Chicago generated 77,000 additional red-light tickets by shortening yellow-light times, report says
The city of Chicago shaved a tenth of a second from a yellow light threshold this spring, generating 77,000 tickets for motorists caught on camera for running red lights, according to the city inspector general.
The unannounced change allowed red-light ticketing when yellow lights lasted a minimum of 2.9 seconds, as opposed to three seconds in the past, report the Chicago Tribune (in stories here and here), the Chicago Sun-Times and DNAinfo. The fine is $100 per ticket. The city has agreed to raise the threshold back to three seconds.
The lower yellow-light minimum was instituted as the city was switching red-light vendors amid a corruption investigation. A former city hall manger of the red-light program, John Bills, was accused of taking bribes to help the first vendor, Redflex Traffic Systems Inc., win the contract.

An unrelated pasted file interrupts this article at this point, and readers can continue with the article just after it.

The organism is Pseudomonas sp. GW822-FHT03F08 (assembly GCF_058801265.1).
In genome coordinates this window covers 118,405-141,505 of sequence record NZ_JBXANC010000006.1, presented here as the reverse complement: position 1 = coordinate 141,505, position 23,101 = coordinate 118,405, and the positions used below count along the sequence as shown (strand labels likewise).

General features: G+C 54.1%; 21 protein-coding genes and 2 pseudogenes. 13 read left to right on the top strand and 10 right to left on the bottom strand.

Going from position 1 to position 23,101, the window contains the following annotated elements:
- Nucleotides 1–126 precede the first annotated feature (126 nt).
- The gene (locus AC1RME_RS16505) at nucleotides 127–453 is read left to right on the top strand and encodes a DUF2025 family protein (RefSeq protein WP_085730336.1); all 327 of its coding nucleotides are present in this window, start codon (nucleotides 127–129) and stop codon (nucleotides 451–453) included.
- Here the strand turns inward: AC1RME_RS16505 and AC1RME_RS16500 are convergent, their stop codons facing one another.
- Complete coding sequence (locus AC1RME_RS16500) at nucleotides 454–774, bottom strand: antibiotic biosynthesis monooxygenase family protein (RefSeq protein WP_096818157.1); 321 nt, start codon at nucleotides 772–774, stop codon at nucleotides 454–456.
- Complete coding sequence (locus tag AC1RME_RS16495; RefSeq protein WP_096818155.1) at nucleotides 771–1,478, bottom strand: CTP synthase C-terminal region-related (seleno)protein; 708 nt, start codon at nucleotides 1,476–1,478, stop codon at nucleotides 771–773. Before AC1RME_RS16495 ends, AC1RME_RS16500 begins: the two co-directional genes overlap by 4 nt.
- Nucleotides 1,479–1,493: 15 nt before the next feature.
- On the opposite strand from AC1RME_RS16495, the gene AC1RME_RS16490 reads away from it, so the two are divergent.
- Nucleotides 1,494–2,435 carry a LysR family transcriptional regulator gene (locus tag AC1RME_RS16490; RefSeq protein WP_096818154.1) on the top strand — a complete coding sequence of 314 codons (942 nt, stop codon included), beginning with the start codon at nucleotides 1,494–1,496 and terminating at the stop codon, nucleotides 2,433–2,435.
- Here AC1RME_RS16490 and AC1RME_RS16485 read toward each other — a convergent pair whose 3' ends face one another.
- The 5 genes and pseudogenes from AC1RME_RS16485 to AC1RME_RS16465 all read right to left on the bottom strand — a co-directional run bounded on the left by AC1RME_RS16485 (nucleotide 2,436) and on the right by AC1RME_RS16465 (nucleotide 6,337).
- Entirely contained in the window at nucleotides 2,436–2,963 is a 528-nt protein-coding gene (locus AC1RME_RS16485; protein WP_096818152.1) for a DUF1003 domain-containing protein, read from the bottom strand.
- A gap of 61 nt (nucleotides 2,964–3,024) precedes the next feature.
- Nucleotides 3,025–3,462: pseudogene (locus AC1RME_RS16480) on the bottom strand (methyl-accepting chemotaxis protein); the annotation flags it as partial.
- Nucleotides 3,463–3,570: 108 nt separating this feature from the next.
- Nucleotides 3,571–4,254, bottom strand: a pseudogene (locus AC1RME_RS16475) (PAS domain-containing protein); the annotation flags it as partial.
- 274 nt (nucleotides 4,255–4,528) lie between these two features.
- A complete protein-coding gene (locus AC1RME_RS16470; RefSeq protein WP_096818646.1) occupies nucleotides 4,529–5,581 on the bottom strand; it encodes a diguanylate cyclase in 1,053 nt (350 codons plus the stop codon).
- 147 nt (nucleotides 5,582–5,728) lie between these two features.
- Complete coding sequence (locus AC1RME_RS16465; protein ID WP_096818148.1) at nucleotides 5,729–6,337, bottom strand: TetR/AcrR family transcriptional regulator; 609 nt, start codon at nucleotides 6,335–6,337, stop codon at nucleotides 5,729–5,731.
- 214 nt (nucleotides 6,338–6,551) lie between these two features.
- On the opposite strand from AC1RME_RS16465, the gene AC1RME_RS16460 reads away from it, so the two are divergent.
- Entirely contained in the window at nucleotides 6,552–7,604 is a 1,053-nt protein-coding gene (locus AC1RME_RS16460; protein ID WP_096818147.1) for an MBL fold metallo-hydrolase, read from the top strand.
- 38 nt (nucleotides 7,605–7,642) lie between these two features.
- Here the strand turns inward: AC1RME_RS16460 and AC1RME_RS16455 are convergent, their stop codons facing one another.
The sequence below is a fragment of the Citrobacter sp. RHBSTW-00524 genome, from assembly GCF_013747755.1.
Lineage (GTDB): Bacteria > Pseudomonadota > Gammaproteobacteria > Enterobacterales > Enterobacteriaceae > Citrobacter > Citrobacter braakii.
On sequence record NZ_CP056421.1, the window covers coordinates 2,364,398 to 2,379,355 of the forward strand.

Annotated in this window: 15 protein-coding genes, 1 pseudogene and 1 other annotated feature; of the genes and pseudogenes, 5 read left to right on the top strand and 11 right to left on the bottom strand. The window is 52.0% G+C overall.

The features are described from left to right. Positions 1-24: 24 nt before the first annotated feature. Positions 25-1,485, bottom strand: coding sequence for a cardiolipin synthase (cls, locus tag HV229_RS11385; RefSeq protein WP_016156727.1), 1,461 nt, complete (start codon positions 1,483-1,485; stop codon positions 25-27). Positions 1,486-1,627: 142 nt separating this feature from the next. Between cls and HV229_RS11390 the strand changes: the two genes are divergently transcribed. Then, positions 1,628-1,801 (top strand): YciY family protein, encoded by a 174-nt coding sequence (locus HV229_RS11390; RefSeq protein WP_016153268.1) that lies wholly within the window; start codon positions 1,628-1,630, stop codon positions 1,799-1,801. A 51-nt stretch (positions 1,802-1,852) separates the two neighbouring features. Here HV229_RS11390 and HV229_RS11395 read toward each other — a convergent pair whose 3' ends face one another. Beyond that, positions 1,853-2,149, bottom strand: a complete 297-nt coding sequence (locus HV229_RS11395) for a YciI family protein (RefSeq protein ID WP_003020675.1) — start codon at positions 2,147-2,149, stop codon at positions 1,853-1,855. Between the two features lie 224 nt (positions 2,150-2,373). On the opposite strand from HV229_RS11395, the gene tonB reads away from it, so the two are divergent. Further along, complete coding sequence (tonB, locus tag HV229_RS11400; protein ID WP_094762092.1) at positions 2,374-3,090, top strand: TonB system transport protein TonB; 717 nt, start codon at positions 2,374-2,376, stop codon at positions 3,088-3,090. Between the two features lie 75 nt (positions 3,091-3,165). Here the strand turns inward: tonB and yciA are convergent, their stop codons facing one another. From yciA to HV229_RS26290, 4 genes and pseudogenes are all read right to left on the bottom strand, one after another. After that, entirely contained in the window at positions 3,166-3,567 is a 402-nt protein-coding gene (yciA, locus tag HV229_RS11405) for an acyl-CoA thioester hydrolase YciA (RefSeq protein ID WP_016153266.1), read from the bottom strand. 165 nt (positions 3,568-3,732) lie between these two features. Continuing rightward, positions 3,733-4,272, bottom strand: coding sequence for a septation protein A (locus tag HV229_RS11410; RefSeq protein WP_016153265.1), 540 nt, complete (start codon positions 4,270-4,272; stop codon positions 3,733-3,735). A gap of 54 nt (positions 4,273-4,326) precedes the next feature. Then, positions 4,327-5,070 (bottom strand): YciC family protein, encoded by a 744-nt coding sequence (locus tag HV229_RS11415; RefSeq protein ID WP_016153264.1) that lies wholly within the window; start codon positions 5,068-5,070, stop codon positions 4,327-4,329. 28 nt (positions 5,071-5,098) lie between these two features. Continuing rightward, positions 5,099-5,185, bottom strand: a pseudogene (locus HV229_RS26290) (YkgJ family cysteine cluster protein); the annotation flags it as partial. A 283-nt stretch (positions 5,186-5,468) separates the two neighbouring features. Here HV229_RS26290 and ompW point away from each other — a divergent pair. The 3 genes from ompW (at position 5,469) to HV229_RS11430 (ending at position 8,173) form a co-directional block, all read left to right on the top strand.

The report (PDF) found the city mismanaged the red-light program under Redflex. The review by Inspector General Joseph Ferguson was spurred by a Chicago Tribune report that found dramatic spikes in tickets at 12 intersections leading to 13,000 questionable tickets.
Investigators weren’t able to determine the reason for spikes at nine intersections. A change in system settings affected one of the intersections, the report said. The second was caused by a damaged traffic light that wasn’t visible. The third was caused when a faulty sensor suddenly began working.